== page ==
But there are a lot of ways you can get what you need at a deep discount or better yet without paying a dime!
When you are buying used books, buy in stores or preferably online, as early as possible, and comparison shop websites that offer international editions.
They're usually significantly cheaper than the US versions with only slight differences.
Abebooks.com is one option.
And you may be able to get free textbooks online. On Freeload Press, you can download a limited selection at no cost, but you'll have to fill out a short survey and look at ads that are placed within the textbook.
Bartleby is another free download site.
Also consider renting your textbooks.
Chegg.com says it can save you up to 85-percent.
BookRenter.com is a similar company.
You can also download e-textbooks and save about 50-percent off the price of new print copies.
To go digital, try CourseSmart.com and iChapters.com.
And finally, don't forget to ask your professors if they have sample copies you can borrow and see if your library has copies.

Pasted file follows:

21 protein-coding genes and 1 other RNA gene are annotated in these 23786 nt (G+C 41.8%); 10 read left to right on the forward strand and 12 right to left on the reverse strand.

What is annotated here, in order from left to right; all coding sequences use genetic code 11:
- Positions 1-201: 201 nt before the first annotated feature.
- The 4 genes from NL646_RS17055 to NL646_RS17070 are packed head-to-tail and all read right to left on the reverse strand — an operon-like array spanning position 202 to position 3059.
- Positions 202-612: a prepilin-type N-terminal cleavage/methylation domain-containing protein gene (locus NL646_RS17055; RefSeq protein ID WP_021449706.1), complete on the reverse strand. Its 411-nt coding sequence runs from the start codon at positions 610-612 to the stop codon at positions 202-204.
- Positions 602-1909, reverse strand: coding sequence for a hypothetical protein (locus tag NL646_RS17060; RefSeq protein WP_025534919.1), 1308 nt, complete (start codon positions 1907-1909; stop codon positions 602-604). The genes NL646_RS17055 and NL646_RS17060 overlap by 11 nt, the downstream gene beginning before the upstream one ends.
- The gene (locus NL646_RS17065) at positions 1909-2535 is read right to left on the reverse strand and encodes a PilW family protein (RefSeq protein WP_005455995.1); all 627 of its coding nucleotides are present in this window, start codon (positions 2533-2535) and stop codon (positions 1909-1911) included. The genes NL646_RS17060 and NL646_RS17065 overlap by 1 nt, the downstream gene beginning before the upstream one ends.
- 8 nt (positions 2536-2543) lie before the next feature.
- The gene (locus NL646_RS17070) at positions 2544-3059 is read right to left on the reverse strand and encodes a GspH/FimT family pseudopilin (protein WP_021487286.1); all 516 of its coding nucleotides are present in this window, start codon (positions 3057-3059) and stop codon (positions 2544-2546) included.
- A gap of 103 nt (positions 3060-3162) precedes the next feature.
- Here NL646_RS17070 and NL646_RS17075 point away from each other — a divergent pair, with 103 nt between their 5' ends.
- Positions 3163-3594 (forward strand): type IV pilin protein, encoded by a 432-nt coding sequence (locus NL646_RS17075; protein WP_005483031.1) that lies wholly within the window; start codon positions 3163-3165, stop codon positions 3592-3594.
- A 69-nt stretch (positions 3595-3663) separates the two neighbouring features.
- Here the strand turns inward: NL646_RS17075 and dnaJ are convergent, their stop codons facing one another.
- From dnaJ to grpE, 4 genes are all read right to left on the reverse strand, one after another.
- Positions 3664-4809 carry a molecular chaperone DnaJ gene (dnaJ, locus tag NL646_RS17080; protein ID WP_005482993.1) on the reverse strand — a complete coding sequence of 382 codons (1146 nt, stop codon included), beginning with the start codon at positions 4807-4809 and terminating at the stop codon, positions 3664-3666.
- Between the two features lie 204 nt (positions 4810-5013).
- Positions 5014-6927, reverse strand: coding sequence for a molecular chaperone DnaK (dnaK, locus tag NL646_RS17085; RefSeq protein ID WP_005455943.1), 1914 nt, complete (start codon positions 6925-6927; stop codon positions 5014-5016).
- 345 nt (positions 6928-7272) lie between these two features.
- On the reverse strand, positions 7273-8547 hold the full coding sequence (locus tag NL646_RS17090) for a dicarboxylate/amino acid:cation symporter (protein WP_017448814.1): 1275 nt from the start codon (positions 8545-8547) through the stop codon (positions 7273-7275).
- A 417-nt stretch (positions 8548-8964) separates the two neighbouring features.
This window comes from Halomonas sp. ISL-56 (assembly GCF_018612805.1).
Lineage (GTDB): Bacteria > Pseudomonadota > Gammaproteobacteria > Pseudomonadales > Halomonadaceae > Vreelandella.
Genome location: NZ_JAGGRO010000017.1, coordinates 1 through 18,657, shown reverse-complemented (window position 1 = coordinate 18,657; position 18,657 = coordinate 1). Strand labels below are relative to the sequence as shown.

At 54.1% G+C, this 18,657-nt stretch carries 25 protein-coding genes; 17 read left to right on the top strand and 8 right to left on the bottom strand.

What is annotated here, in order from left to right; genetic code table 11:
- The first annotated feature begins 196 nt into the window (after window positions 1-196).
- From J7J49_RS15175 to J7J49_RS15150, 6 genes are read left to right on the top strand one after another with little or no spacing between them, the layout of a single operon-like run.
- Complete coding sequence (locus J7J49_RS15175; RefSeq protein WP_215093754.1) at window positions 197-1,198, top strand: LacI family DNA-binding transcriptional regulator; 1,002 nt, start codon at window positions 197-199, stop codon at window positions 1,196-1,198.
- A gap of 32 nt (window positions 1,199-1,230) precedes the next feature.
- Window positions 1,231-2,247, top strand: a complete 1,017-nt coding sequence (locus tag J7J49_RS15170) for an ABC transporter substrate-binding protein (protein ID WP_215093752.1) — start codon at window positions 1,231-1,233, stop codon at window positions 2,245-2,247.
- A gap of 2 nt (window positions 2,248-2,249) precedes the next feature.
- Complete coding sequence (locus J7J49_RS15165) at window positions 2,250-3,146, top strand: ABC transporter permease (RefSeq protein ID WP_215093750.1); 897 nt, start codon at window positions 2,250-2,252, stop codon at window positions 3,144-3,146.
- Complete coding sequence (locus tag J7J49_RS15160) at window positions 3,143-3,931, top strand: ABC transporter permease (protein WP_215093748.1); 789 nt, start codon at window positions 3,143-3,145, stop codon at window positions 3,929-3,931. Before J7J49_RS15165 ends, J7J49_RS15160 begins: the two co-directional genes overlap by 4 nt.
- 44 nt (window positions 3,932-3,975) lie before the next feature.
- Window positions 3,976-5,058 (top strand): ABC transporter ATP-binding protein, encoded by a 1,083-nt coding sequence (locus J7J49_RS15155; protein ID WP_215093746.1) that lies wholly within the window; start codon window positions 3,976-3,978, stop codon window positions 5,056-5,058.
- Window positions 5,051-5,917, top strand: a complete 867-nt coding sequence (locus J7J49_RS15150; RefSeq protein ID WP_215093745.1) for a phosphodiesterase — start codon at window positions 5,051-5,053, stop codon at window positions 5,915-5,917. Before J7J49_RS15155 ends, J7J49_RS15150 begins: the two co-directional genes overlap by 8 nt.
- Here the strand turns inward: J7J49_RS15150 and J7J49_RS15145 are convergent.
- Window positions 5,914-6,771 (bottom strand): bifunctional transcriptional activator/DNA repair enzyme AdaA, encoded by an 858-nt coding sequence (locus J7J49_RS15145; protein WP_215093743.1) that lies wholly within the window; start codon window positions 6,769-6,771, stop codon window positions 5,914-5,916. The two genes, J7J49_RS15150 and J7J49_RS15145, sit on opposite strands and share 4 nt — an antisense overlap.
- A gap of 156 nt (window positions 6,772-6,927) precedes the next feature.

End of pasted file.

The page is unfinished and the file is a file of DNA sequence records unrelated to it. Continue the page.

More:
Also sometimes a professor doesn't use all the books on the so-called required list so ask former students or TAs to see what you really need to buy.
Meantime, here's another option for renting. The nation's largest textbook publisher, Cengage Learning, will start renting books directly to students this fall at up to 70 percent off the regular price.
More money-related links:
- Save money with Local Coupons
- Coupon Bug helps you save cash
- Saving with 6abc reports
- Share on the Saving with 6abc Message Board
- Track your stocks
- Follow Action News on Twitter
- Get Action News on your website
- Follow Action News on Facebook
- The latest Philadelphia headlines from the Delaware and Lehigh valleys